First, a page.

Quebec asparagus likes our dandelions!

I see more and more announcements about dandelions. People are being invited to let dandelions grow in May to help with
pollination.

Our dandelions are better known as weeds than as constituents of a salad. And yet, Europeans eat its leaves, root, flower buds and flowers, and have done so for centuries. Did you know that the dandelion likes our Quebec asparagus?

Asparagus is one of the first local vegetables in our grocery stores in springtime. You’ll find green, white and sometimes purple asparagus. Asparagus is actually the young, edible shoot which emerges from an underground branch called a “claw”. This claw can produce for 15 to 20 years. At maturity, asparagus is no longer edible. The green ones are picked at about 15 cm. I love the thin ones grilled for a few seconds on a barbecue with a few flakes of “Saint- Laurent” sea salt and some dandelion leaves. When they are thicker and tougher, I prefer to peel them lightly and sparingly, and eventually make “chips” with the peels.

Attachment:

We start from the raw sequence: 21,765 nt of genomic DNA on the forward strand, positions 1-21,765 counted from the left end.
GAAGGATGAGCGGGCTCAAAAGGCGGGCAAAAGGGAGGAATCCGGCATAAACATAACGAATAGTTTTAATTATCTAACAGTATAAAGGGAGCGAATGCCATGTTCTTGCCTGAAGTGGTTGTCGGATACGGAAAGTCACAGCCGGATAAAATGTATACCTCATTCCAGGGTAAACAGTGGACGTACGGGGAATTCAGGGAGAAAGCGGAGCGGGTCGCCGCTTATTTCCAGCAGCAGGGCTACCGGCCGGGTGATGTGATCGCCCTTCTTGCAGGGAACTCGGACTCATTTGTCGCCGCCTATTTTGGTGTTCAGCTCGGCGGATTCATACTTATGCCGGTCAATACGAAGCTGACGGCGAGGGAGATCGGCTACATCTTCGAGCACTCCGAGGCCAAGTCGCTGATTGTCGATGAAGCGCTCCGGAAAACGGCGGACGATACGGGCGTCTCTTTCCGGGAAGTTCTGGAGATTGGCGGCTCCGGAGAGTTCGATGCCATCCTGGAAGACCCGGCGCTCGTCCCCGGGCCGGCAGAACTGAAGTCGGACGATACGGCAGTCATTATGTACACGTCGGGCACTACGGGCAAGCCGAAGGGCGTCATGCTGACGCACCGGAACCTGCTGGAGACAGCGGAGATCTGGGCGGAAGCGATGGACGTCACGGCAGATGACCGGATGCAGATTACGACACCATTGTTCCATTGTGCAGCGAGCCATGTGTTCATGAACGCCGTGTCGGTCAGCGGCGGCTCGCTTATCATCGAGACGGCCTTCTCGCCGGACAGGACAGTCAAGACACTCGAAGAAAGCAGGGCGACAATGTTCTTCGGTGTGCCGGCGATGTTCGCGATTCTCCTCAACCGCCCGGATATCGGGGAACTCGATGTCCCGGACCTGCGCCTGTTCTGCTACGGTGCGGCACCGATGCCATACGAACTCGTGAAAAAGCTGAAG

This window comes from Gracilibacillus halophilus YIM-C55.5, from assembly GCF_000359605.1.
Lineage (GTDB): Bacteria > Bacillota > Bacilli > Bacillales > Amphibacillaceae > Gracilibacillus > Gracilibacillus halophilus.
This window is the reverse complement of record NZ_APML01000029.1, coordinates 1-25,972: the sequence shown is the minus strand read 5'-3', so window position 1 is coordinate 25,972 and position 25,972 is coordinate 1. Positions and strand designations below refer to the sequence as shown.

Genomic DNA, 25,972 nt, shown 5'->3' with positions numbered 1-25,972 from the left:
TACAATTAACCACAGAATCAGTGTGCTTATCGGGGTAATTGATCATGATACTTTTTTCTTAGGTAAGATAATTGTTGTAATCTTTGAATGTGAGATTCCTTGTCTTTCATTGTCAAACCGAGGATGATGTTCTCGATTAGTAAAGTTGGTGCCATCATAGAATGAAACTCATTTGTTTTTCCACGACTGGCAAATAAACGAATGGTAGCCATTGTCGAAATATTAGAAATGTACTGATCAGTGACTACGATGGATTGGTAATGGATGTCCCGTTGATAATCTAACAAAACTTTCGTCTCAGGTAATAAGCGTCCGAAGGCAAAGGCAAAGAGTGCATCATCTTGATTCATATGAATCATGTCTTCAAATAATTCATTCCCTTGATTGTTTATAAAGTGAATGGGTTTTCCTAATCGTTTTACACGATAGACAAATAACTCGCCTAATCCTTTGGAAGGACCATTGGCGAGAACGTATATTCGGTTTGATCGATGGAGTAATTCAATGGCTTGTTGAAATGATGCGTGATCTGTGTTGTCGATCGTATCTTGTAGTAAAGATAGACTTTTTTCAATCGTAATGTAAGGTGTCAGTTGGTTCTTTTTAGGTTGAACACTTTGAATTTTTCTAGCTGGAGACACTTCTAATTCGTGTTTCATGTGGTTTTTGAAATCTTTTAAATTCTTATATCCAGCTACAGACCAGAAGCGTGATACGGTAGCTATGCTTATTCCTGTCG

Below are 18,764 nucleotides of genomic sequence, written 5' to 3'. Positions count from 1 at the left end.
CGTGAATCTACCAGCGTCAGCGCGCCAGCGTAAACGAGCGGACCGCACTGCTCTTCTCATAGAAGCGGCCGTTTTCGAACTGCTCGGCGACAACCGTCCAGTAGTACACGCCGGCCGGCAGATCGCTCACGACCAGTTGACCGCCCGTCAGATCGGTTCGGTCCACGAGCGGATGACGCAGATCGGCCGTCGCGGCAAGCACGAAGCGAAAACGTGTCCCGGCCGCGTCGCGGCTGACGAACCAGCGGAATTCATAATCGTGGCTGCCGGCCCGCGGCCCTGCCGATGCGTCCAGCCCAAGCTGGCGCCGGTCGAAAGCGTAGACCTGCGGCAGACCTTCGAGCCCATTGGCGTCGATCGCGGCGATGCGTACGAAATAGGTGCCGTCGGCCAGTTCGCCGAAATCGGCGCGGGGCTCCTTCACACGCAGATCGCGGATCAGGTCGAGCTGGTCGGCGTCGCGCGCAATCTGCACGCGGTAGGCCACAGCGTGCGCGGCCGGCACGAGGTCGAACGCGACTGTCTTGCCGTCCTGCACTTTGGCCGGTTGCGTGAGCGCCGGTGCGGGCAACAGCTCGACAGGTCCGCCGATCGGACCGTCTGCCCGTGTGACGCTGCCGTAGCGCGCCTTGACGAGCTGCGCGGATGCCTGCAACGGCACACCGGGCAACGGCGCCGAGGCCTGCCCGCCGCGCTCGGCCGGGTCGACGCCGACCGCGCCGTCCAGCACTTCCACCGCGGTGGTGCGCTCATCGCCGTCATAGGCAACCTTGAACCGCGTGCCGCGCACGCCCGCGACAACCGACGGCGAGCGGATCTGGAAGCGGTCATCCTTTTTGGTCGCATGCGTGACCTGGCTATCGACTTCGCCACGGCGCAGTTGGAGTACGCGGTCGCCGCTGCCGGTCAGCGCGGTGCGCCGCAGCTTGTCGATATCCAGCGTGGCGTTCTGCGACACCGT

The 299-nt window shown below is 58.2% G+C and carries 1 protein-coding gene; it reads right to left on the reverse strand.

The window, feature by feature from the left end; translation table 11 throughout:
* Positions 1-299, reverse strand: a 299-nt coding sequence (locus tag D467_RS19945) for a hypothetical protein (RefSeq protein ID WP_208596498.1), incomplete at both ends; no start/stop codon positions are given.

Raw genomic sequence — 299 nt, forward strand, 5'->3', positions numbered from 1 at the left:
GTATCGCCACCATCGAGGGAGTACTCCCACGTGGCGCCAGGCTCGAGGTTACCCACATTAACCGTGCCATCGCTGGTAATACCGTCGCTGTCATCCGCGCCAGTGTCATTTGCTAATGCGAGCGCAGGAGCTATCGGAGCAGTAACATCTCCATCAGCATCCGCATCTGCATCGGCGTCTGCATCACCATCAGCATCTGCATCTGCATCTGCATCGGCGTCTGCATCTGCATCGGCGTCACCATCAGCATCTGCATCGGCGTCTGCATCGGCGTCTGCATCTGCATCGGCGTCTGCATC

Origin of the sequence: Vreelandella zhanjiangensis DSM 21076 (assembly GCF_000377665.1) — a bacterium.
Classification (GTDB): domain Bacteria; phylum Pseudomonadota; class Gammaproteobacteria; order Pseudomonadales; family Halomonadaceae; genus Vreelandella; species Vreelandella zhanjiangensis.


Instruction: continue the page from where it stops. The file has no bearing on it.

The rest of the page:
White asparagus, which grows protected from light, is more tender but less flavourful. I like to eat it with a small ball of dandelion butter, a few morels, hazelnuts and fresh parsley. Purple asparagus is harvested when just a few centimetres out of the earth. Asparagus is best when firm and crisp … when “breakable”. The cooking time is important. If you cook it in boiling water, plunge it in ice water immediately
afterwards.

The cooking method changes the aromatic structure. A sauvignon blanc wine pairs with a steamed asparagus, whereas a grilled or fried asparagus is best with a glass of cabernet sauvignon or malbec. When green asparagus is on the menu, opt for light cooking in water to join complementary foods such as dandelion. Add freshness and richness with homemade crème fraîche, crunchy cucumber and nuts.

Perhaps you’ll see the dandelion differently in the future, and think about how to use the “weed” with our Quebec asparagus.